# if cell contains this or that

To check to see if a cell contains more than one substring, you can use a formula based on the COUNTIF function.

In the example shown, the formula in C5 is:

### How this formula works

The core of this formula is COUNTIF, which returns zero if none of the substrings is found, and a positive number if at least one substring is found. The twist in this case is that we are giving COUNTIF more than one substring to look for in the criteria, supplied as an "array constant". As a result, COUNTIF will return an array of results, with one result per item in the original criteria.

Note that we are also using the asterisk (*) as a wildcard for zero or more characters on either side of the substrings. This is what allows COUNTIF to count the substrings anywhere in the text (i.e. this provides the "contains" behavior).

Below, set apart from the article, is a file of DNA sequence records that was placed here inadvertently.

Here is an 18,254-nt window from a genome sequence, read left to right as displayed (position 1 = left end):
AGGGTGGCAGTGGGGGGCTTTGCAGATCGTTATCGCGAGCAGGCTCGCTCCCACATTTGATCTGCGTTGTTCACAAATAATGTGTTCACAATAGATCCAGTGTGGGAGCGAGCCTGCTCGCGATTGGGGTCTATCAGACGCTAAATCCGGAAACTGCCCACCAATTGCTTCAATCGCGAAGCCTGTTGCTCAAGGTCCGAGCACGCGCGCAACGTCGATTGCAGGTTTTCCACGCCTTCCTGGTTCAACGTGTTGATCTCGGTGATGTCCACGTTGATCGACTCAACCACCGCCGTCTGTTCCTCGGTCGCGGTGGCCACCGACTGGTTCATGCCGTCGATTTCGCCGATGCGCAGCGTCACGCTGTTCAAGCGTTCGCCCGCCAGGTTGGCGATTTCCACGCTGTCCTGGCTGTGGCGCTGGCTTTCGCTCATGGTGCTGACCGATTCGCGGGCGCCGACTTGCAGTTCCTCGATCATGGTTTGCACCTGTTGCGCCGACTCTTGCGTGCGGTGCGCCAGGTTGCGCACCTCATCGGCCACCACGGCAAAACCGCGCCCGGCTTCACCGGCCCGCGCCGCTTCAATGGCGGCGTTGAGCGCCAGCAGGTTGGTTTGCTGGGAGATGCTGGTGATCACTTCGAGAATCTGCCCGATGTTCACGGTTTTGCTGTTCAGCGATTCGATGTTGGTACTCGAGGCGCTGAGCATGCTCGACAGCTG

Because we are getting back an array from COUNTIF, we use the SUM function to sum all items in the array. The result goes into the IF function as the "logical test". Any positive number will be evaluated as TRUE, so you can supply any values you like for value if true and value if false.

## Excel Formula Training

Formulas are the key to getting work done in Excel. In this accelerated video course, you'll learn how to use formulas to manipulate text, work with dates and times, lookup values with VLOOKUP and INDEX & MATCH, count and sum with criteria, dynamically rank values, and create dynamic ranges. You'll also learn powerful skills to troubleshoot, trace errors, and fix problems. This is the formula training you should have had to begin with. See details here.